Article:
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Weird Paddle 3 issue on a 2600 4-switch?!


CrossBow

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I've seen something similar to this before although not in the way I was seeing with a recent 4 switch console I was servicing. As part of diagnostics I will use Paul Slocum's excellent Test Cart program as it should some primary colors, shows the current state of all switches minus power of course, but also has a basic graphical view of each controller and small block on the bottom that will move left/right when you plug in paddles to test those too. So all in all a nice utility to know that all controller functions are working properly on the console.

Well, on this one, player 1, player 2, and player 4 paddle controls would move from left to right and back turning the paddle as you would expect. But player 3 paddle control would just site on the left side, and then after a point when turning the paddle, it would suddenly just be on the right. No movement of any kind. Just one sec on the left, and then next thing you know it is on the right. So it was acting more like a digital control vs analog. It wasn't the paddles since I used the same set to test player 1 and 2 and that was working fine.

Going through the service manual will yield some interesting stuff to help isolate this, but unless you have the diagnostic controller plugs and the 2.6 diagnostic rom, you aren't going to be able to see exactly what you need to see. But lets review that..

If you have the diagnostic plugs, plugged into the controller ports and the diagnostic rom up and running with the controller matrix screen up. Then you use an Oscilliscope to probe the paddle lines off the TIA pins 37,38,39, and 40. They represent player 4, 3, 2, and then player 1 on pin 40. Well, what you should see on your scope if you have it set to the right settings, is something like the picture below from the service manual:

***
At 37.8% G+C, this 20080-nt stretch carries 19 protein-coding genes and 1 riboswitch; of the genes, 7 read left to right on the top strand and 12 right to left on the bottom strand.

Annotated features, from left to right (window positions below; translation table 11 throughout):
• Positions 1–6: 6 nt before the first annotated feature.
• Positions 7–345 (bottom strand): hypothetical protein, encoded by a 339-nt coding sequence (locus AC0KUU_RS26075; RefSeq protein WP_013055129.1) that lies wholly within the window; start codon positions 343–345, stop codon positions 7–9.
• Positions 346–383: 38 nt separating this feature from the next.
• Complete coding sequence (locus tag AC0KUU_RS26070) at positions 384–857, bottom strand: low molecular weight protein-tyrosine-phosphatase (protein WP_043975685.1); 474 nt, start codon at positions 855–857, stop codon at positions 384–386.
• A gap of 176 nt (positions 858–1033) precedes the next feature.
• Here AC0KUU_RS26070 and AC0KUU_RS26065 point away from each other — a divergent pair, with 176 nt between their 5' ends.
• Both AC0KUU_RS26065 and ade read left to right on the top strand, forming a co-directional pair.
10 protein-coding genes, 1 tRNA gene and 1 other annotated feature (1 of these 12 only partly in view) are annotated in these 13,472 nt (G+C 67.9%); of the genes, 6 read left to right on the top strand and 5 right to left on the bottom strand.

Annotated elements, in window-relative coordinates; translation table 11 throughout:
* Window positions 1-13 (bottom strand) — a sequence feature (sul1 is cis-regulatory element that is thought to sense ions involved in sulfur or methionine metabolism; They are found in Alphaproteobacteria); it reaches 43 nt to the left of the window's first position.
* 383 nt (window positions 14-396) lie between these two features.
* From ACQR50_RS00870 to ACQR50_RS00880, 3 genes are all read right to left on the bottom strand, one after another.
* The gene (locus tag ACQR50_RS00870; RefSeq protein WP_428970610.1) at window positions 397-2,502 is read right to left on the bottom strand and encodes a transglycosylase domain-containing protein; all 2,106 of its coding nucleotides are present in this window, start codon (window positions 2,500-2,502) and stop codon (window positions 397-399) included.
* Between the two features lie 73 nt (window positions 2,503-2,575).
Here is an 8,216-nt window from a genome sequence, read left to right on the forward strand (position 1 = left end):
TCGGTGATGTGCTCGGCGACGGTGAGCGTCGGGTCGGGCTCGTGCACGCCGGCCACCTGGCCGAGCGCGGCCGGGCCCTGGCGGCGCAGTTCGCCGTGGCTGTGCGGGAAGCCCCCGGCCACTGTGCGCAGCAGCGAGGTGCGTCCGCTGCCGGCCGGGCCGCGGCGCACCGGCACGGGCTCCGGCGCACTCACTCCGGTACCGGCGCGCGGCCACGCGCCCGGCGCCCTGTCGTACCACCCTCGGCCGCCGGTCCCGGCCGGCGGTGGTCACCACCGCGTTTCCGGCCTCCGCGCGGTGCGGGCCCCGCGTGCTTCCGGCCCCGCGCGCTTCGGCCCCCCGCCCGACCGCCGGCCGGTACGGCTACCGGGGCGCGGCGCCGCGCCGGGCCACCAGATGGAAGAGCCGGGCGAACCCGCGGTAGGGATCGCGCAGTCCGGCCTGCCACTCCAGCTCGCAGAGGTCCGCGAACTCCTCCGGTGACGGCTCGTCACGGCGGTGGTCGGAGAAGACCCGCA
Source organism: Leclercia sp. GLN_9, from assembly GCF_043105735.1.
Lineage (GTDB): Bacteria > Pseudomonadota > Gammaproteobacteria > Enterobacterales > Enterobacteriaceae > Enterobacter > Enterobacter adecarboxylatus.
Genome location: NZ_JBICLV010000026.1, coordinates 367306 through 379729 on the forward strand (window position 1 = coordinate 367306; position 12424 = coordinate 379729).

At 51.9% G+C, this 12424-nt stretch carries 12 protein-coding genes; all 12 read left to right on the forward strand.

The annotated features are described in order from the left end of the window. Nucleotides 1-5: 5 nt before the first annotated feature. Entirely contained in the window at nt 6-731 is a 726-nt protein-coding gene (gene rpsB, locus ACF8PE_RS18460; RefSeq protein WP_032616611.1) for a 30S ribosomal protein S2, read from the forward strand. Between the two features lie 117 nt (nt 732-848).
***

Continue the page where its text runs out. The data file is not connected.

image.png.87bbeb732e7d27a315b22391a1c19195.png

 

However, when I probed pin 38 that is for the player 3 paddle line. I was getting a flat line. Well, actually I was showing a flat line of about 1v but the point is...not pulse like you see in those pictures. (And btw...I was seeing that same pulse line on my o'scope for the other paddles). 

Well honestly there isn't much in the way of electronics from the controller port to the TIA where the paddles are read and handled. In fact, there is really only 1...just 1 component in the middle of the mix from the controller port to TIA. At least on the 4 switch and above units this is the case. That one component is usually a small ceramic disc, or poly capacitor that doesn't usually go bad. So I first checked that the traces from pin 5 of the player 2 controller port to that cap (C220) was good. It was, and then checked from the cap to pin 38 of the TIA. That too pinged out good. So I went ahead and replaced the capacitor just to see if anything changed. Sadly.... no.

What did fix it?

Well, if you've gotten this far and read my description of the very simple circuit from port to TIA... it should come as no surprise that is was the TIA itself. This is even more sad considering how rare these IC chips are now becoming and there isn't any projects I'm aware of to make new ones or something to replace the TIA. 

But yeah... if you find the paddle lines aren't working, chances are that it is the TIA chip itself that has failed if the actual traces are good. Apparently this was less of an issue with earlier 2600s as they used buffer ICs to help control this and therefore the TIA was more protected. Just more cost cutting at work as the console lived on...

 

 

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I think the issue is that the "dumping" transistor (in red in the attached excerpt from the TIA schematics) for that paddle line is bad (shorted).

TIA_inputs.png.d409dc20d678b261c833247a71f6f60f.png